Jam Roly-Poly (I need to make one of those!) but with sausage instead of jam. I created this recipe from a suggestion in Florence White's Good Things in England. Originally published in 1932, the subtitle says it all: "Containing Traditional and Regional Recipes suited to Modern Tastes contributed by English Men and Women between 1399 and 1932..."
Sausage again? Yes, I'll probably be making quite a few things with sausage over the next few weeks. My mother-in-law sent us home with 2 1/2 lbs of it after Christmas and I needed it for yesterday's Saturday Night Apples, so I had to defrost all of it! Good thing I'm a fan.
This recipe is designed for two, but feel free to increase the measurements as desired--you'll just have to roll out a larger rectangle!
Sausage Sussex Blanket Pudding
1/2 cup all-purpose flour
pinch of salt
3 tablespoons cold butter, cut into small cubes
1/4 lb sausage
Stir together the flour and salt in a mixing bowl, then work in the butter until the mixture resembles coarse breadcrumbs. Add just enough cold water to bring the mixture together. Roll out on a floured surface. Pastry should be approximately a 10" by 6" rectangle.
Spread sausage over the pastry, leaving a 1" margin on all sides. Dampen one of the short sides with a bit of water (so as to seal the roll). Starting at the opposite short side, roll up pastry. Seal the seam and fold and seal the ends. Refrigerate until steamer is ready.
Loosely wrap pudding in parchment paper and steam for 1 1/2 hours in a steamer basket over boiling water. Be sure to not let steamer boil dry. Top off with boiling water, as needed.
When pudding is ready, unwrap and slice into medallions.
You'll find the Brussels sprouts recipe here.
For the "reading" portion of this post, I've selected Young Bess by Margaret Irwin, yet another book I've been lucky to find at the recycling center. (My mom made the bookmark, by the way.) Full disclosure: I was the teaching assistant for a Tudor England course. That makes me picky about historical novels set during the reign of the Tudors. I didn't expect much, but I actually liked this one. Now, it has been 4 1/2 years since I've been in daily contact with the Tudor monarchs, but Young Bess seemed fairly accurate to me, as far as fictionalizations go. Margaret Irwin is wonderfully irreverent and the characters come across as real people and the dialog is often quite funny. Take this "exchange" between the Duke and Duchess of Somerset (the Duchess does all the talking.)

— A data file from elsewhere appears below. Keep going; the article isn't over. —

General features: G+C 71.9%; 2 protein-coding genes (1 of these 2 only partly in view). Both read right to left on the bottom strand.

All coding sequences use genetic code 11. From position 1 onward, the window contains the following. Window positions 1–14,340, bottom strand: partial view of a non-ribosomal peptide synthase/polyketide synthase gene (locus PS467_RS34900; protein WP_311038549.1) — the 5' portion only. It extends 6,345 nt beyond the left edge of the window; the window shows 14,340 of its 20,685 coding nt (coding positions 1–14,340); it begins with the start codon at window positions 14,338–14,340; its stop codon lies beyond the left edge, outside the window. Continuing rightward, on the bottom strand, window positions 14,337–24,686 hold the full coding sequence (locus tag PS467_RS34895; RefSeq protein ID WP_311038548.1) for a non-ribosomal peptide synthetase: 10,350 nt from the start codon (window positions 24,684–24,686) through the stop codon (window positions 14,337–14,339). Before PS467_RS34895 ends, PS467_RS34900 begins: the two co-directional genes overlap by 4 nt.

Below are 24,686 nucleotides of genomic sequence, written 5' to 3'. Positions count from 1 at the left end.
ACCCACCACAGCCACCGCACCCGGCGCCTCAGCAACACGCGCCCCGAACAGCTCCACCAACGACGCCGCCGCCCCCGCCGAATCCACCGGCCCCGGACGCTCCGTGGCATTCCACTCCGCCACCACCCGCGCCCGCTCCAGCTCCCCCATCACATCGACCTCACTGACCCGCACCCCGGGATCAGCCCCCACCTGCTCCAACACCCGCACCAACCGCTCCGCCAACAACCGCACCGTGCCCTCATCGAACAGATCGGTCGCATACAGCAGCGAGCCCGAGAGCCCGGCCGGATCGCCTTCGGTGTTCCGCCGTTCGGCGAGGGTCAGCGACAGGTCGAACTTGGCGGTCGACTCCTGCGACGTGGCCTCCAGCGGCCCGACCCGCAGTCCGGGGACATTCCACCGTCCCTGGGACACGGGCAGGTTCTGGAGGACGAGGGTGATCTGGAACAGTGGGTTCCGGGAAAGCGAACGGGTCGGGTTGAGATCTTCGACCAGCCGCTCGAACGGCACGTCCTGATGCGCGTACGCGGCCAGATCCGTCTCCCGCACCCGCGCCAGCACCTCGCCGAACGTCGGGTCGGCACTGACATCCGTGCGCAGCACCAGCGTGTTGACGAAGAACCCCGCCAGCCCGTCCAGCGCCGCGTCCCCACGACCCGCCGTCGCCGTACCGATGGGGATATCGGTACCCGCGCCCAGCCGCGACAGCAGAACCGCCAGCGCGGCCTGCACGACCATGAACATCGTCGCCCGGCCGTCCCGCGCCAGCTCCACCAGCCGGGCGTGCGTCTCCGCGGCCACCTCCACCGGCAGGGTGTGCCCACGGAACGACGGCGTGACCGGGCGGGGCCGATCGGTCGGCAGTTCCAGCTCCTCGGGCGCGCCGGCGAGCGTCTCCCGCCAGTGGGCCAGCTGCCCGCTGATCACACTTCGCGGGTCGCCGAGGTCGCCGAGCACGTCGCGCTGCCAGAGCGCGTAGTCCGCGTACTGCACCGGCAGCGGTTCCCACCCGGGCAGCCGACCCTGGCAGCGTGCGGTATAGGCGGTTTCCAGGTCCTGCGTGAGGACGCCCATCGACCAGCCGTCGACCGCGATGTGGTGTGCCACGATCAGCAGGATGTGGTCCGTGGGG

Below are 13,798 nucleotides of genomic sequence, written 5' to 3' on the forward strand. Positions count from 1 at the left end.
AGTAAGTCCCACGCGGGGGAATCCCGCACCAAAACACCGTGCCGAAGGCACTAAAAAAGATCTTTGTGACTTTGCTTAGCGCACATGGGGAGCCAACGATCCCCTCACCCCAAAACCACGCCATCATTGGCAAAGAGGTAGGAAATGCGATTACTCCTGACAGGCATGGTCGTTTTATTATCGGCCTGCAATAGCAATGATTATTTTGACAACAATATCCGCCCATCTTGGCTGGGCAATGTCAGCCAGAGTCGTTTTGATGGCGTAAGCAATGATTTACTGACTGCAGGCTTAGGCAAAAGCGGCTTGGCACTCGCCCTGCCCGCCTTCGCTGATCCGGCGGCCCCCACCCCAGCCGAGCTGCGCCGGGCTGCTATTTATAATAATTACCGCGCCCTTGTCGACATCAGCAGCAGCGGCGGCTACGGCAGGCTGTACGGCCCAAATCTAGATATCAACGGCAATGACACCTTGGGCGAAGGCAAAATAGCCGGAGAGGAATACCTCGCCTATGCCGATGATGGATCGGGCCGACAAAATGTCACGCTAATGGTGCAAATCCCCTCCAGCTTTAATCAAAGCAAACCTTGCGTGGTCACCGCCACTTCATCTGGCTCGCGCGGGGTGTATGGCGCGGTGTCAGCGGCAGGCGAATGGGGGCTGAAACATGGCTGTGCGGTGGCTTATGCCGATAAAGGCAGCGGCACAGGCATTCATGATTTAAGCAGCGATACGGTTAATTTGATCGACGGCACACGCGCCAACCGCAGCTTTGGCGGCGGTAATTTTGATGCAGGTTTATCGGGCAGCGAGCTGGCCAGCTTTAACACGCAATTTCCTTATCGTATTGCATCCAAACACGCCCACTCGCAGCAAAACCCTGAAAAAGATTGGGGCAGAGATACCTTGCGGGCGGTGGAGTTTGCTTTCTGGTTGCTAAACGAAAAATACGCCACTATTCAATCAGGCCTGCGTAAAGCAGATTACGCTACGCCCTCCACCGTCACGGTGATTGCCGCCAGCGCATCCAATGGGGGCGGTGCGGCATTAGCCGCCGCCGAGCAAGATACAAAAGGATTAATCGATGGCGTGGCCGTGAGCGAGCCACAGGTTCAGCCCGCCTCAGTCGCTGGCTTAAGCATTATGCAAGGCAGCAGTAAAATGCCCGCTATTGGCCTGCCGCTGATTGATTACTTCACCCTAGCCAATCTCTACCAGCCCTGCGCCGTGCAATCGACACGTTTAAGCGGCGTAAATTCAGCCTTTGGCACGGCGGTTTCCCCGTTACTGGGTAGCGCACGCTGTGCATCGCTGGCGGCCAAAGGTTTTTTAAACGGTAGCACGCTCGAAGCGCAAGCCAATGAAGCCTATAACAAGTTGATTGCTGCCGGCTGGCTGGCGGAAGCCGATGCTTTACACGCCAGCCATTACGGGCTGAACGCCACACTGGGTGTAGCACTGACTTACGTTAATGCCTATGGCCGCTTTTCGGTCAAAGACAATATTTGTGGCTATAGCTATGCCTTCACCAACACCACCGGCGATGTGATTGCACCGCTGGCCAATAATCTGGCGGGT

"--when I'm talking of my son--our son--whom you want to disposses? Don't you love me better than you did your first wife? You must, or you wouldn't have divorced her for me."
He supposed he had. He really couldn't think now how it had happened.
"Well, then," continued the inexorable voice, "while you're fiddling with the law to please your own whims, you can do this one little thing for me."
He could not do it.
But he knew that he would. (136)
Young Bess is about the rather irregular relationship between a teenaged Princess Elizabeth and Thomas Seymour, her step-uncle/stepfather. After the death of Henry VIII, Elizabeth went to live in the household of Katherine Parr, who married Thomas Seymour a few months later. There were rumors at the time that the interaction between Thomas and Elizabeth was not strictly, ahem, familial. Check it out for yourself. Thankfully, the book is still in print. It's a great read.
By the way, there is a movie version starring Jean Simmons (Elizabeth), Stewart Granger (Thomas Seymour) and Deborah Kerr (Katharine Parr). Charles Laughton is Henry VIII (again) in the first part of the film. It's OK, but I definitely preferred the book.